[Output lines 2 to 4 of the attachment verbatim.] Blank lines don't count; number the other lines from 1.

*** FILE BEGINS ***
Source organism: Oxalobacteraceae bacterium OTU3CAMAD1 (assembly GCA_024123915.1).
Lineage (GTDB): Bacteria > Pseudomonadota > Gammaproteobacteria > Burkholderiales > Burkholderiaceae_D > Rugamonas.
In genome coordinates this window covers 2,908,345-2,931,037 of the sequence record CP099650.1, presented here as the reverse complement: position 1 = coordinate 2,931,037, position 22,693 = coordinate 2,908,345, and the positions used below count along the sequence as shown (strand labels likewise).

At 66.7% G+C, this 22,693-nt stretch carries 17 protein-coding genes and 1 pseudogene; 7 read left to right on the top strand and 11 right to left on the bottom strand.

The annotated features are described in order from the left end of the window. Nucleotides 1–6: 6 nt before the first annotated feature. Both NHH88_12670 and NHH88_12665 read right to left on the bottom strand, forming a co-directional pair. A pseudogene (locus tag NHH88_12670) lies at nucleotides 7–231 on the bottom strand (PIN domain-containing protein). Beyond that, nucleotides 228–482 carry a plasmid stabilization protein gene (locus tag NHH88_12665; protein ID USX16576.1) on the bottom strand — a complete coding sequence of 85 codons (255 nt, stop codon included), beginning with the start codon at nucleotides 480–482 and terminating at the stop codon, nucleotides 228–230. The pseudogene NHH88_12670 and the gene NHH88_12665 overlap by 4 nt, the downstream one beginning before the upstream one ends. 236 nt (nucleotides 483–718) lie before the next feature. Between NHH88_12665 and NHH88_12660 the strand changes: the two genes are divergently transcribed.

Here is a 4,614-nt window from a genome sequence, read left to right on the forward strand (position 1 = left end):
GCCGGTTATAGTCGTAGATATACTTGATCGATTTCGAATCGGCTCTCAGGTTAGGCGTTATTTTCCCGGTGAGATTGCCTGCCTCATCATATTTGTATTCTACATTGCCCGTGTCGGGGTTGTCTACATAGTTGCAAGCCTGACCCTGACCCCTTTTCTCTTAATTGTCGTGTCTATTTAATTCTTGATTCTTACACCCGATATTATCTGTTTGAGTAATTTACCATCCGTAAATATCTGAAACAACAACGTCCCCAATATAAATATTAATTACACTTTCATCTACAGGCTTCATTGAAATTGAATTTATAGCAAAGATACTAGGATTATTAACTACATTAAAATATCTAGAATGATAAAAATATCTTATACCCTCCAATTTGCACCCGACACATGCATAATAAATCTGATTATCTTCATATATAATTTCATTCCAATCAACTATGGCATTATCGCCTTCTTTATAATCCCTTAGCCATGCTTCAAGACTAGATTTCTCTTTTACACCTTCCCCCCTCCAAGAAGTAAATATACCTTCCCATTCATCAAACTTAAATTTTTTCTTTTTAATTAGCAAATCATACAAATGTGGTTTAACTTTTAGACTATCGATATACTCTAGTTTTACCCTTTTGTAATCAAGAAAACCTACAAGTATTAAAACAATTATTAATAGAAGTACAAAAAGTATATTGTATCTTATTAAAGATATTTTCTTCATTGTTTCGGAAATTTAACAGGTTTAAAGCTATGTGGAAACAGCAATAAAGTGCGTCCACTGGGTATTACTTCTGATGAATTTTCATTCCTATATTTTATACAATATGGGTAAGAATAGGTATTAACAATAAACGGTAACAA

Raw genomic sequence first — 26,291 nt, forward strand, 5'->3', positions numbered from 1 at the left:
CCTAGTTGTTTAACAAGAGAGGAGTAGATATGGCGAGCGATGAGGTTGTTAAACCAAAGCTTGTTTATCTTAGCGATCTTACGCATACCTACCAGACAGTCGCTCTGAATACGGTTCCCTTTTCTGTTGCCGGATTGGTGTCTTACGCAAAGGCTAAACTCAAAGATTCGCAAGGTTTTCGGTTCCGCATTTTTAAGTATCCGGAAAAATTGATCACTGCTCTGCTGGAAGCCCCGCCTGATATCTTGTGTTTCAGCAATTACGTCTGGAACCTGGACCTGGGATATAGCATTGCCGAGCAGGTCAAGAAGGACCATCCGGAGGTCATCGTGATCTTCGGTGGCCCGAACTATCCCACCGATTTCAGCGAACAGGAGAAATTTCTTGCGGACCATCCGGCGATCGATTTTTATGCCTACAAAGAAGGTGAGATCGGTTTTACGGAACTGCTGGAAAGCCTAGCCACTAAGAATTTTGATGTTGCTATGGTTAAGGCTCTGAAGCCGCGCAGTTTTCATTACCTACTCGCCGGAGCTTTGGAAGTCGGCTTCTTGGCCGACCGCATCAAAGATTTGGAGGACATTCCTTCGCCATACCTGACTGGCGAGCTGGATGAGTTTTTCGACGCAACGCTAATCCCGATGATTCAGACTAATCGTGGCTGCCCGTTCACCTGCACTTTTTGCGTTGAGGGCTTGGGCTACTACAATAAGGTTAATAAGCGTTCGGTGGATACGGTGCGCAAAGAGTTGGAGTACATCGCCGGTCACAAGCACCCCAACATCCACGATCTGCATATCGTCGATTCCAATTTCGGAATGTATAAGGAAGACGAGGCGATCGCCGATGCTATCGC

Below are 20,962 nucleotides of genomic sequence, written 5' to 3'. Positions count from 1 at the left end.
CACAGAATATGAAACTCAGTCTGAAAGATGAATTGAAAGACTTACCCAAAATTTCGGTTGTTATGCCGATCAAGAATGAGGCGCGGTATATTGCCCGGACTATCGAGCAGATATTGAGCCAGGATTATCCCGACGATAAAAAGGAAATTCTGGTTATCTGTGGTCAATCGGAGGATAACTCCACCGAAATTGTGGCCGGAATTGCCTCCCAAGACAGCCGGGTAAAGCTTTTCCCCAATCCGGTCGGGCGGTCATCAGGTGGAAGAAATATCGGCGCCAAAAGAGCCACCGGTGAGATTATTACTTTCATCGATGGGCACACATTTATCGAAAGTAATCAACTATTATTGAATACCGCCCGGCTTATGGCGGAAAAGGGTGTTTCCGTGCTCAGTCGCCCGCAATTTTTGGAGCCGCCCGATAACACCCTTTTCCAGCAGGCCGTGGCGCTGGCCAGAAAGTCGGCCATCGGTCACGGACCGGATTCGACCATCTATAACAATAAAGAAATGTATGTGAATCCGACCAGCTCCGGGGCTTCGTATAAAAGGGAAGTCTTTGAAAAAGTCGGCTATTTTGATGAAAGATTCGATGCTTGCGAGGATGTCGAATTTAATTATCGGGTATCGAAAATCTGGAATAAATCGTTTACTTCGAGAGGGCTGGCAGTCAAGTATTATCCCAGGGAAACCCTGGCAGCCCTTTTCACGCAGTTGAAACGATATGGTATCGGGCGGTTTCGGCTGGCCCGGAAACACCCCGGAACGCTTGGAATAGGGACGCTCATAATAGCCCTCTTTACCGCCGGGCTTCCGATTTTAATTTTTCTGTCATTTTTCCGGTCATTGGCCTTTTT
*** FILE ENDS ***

Lineage (GTDB): Bacteria > Pseudomonadota > Gammaproteobacteria > Burkholderiales > Burkholderiaceae_D > Rugamonas.
In genome coordinates this window covers 2,908,345-2,931,037 of the sequence record CP099650.1, presented here as the reverse complement: position 1 = coordinate 2,931,037, position 22,693 = coordinate 2,908,345, and the positions used below count along the sequence as shown (strand labels likewise).

At 66.7% G+C, this 22,693-nt stretch carries 17 protein-coding genes and 1 pseudogene; 7 read left to right on the top strand and 11 right to left on the bottom strand.